Sarkozy was quoted "It is unfair that a polluting car costs less than a car that does not pollute."

The business case cannot get any clearer. Now let's see how long it takes, and how many hoops have to be jumped through for this scheme to actually be implemented!

Thursday, July 19, 2007

What do CEO's say about sustainability? (Part 2)

Building on yesterday's discussion about perceptions of CEO's about the expectations of society regarding the public responsibilities of companies, today I move on to who CEO's think are having influence on their companies.

The 400 CEOs surveyed by McKinsey & Co cited that not fulfilling sustainability obligations would lead to declining market shares and loss of talent. It is not surprising to find that employees ranked highest (48%) when asked which stakeholder group will have the greatest impact on the way companies manage societal expectations. I was happy to see that customers was the second most important group following closely behind with 44%. Customers need to start voting with their dollar!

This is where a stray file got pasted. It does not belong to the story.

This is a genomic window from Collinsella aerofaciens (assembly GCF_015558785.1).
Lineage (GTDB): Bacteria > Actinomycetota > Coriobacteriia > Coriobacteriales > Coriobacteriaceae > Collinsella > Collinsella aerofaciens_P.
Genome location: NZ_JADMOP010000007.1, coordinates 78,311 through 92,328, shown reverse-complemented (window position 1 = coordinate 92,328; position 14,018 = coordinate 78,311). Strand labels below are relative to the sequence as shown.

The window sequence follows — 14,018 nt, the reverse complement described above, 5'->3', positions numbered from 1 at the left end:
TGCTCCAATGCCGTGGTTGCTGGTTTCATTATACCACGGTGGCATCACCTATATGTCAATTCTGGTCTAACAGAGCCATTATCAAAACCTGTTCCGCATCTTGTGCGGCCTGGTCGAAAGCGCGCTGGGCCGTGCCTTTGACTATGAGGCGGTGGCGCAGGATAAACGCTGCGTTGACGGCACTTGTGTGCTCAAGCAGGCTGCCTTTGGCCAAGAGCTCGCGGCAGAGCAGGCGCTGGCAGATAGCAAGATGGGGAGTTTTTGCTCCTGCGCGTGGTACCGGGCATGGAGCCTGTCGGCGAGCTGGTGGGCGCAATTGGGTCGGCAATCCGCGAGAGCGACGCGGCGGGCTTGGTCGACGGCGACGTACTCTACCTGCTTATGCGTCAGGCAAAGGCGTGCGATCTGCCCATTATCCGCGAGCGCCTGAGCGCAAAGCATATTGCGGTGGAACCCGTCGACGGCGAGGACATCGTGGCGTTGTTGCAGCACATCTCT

Local communities, regulators, media and NGOs came next, all scoring in the mid-20% range. Also interesting from GRI's perspective at the moment as we are going to focus the next year on engaging with report readers, such as the stakeholders listed above, to find out if they are indeed using report information to advance their relationships with companies.

Interestingly investors scored fairly low, only 16%. This doesn't bode well for the hope that many of have about the mainstream investor world waking up to the value of sustainability information. At the moment CEOs seem to think that environmental and social risks and opportunities are not on the minds of investors. A harsh wake up call that we have a long way to go still.

Wednesday, July 18, 2007

What do CEO's say about sustainability? (Part 1)